Posted by Doug Turetsky, September 24, 2013
New York has often been characterized as a city of contrasts, especially when it comes to wealth and poverty. To get an idea of how those contrasts may have changed over the past decade, IBO took a look at where the 10 highest and lowest income census tracts in the city were located in 2000 and 2011 based on the median household incomes in those tracts.
Looking at these top 10, bottom 10 compilations, a few observations can be made that are both telling and not wholly unexpected: wealth tends to be geographically concentrated in New York City, poverty more dispersed. While median household incomes in 2011 for the city’s highest income census tract in 2011 is still below 2000 levels (when adjusted for inflation), the gulf between rich and poor remains large.
IBO’s Julie Anna Golebiewski compiled the lists of highest and lowest income census tracts using the 2000 Census and the 2011 American Community Survey five-year estimates. Census tracts vary in size both spatially and in number of residents, though the U.S. Census Bureau aims for census tracts to contain about 4,000 people and are initially drawn to encompass a demographically homogenous population. To aid our comparison, all incomes from 2000 are expressed in 2011 dollars.
Based on our lists of poorest census tracts, concentrations of poverty are dispersed through most of the city. In 2000, 4 of the 10 lowest income census tracts were in Brooklyn, another three in the Bronx, two in Manhattan, and one in Staten Island. Only one neighborhood, Brownsville in Brooklyn with 2 of the 10 poorest census tracts, contained more than one of the poorest tracts in 2000. A decade later, 5 of the 10 poorest census tracts were located in Brooklyn, four in the Bronx, and one in Manhattan. The geographic dispersion narrowed a bit more with two of the lowest income census tracts still in Brownsville and two others in Hunts Point.
Conversely, the city’s extreme wealth is concentrated in relatively few neighborhoods. In 2000, 9 of the 10 highest income census tracts in the city were located in Manhattan—the one tract outside of Manhattan was in the Riverdale/Fieldston section of the Bronx. This geographic concentration of wealth becomes clearer with the observation that five of those highest income census tracts were located on the Upper East Side. In 2011, the story was similar. Eight of the 10 wealthiest census tracts were located in Manhattan, six of them on the Upper East Side.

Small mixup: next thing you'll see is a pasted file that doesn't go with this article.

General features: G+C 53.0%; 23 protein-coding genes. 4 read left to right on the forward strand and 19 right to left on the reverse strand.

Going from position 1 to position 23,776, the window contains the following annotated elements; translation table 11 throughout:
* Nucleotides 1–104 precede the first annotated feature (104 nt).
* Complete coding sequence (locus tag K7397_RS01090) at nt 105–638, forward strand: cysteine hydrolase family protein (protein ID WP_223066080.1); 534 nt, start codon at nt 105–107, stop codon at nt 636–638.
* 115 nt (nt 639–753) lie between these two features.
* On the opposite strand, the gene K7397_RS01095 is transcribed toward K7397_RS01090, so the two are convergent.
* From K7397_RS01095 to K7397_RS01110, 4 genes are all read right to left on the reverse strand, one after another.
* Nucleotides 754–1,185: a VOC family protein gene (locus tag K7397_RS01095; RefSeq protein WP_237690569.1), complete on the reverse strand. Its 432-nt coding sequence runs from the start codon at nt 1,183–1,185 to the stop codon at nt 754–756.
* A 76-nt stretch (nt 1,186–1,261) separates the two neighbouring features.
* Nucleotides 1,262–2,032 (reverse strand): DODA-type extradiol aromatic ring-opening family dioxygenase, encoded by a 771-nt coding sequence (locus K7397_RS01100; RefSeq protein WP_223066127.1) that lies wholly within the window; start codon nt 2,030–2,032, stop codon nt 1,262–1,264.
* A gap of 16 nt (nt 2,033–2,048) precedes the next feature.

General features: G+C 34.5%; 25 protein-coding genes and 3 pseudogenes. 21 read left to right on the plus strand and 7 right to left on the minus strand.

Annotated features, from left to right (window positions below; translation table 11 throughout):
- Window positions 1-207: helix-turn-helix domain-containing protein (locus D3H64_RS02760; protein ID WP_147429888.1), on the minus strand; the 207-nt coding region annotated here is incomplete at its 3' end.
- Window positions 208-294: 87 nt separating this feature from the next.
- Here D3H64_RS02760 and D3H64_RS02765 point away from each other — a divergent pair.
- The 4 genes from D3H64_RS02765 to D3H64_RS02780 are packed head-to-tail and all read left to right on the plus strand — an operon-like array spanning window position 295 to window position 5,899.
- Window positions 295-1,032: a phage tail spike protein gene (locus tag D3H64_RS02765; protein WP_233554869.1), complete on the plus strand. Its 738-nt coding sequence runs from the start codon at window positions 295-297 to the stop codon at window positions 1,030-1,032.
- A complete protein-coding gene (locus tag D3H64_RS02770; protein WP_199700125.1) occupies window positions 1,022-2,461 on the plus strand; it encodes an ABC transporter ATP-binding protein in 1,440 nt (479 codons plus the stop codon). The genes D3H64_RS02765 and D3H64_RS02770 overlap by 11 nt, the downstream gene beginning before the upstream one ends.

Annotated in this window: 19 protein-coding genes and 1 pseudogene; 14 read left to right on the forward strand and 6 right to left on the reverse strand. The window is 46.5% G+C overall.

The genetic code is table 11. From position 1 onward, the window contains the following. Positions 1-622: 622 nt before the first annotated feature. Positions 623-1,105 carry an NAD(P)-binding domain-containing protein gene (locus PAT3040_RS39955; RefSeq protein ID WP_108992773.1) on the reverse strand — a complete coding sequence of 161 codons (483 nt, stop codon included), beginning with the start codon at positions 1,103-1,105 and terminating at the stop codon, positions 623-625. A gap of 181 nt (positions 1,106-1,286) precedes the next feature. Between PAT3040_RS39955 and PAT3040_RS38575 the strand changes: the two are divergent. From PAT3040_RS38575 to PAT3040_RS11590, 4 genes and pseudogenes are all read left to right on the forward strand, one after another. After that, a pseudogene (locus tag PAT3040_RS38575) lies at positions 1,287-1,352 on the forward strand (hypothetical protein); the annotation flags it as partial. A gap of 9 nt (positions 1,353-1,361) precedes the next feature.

One significant geographic change was that two Brooklyn census tracts muscled into the 2011 top 10 list—one in Brooklyn Heights, the other in DUMBO—where none had made it in 2000. Over the decade, median household income grew by more than 45 percent in each of these census tracts. In Battery Park City, another newcomer to the top 10 list in 2011, median household income increased by more than 25 percent during the years 2000-2011.
Moving past locational differences, the contrasts in wealth and poverty become even starker when viewed in terms of dollars and cents. In 2000, median household income in the wealthiest census tract, located in Midtown Manhattan (just southeast of Central Park), was $256,100. The poorest census tract, located in the Bronx’s Hunts Point, had a median household income of $9,600. That’s a gap of more than $246,000 between median incomes in the city’s wealthiest and poorest districts. Or to put it another way, median household income in the Midtown tract was more than 25 times that of the Hunts Point tract in 2000.
Between 2000 and 2011, median household income in the richest census tract declined, as it did for the city as a whole. Over the same period, median household income remained roughly constant in the poorest census tract and the income gulf between the richest and poorest tracts narrowed slightly.
The wealthiest census tract in 2011, located in Manhattan’s Upper East Side, had a median household income of $247,200. In comparison, the poorest census tract, located in Coney Island, Brooklyn had a median household income of $9,500. The difference in median household incomes between the two census tracts was over $237,000, meaning the city’s richest census tract still had a median income 25 times higher than the lowest income tract.
While New York’s highest income areas in 2011 may have been a little less well off than the highest income areas in 2000, a yawning gap remained between the richest and poorest sections of the city.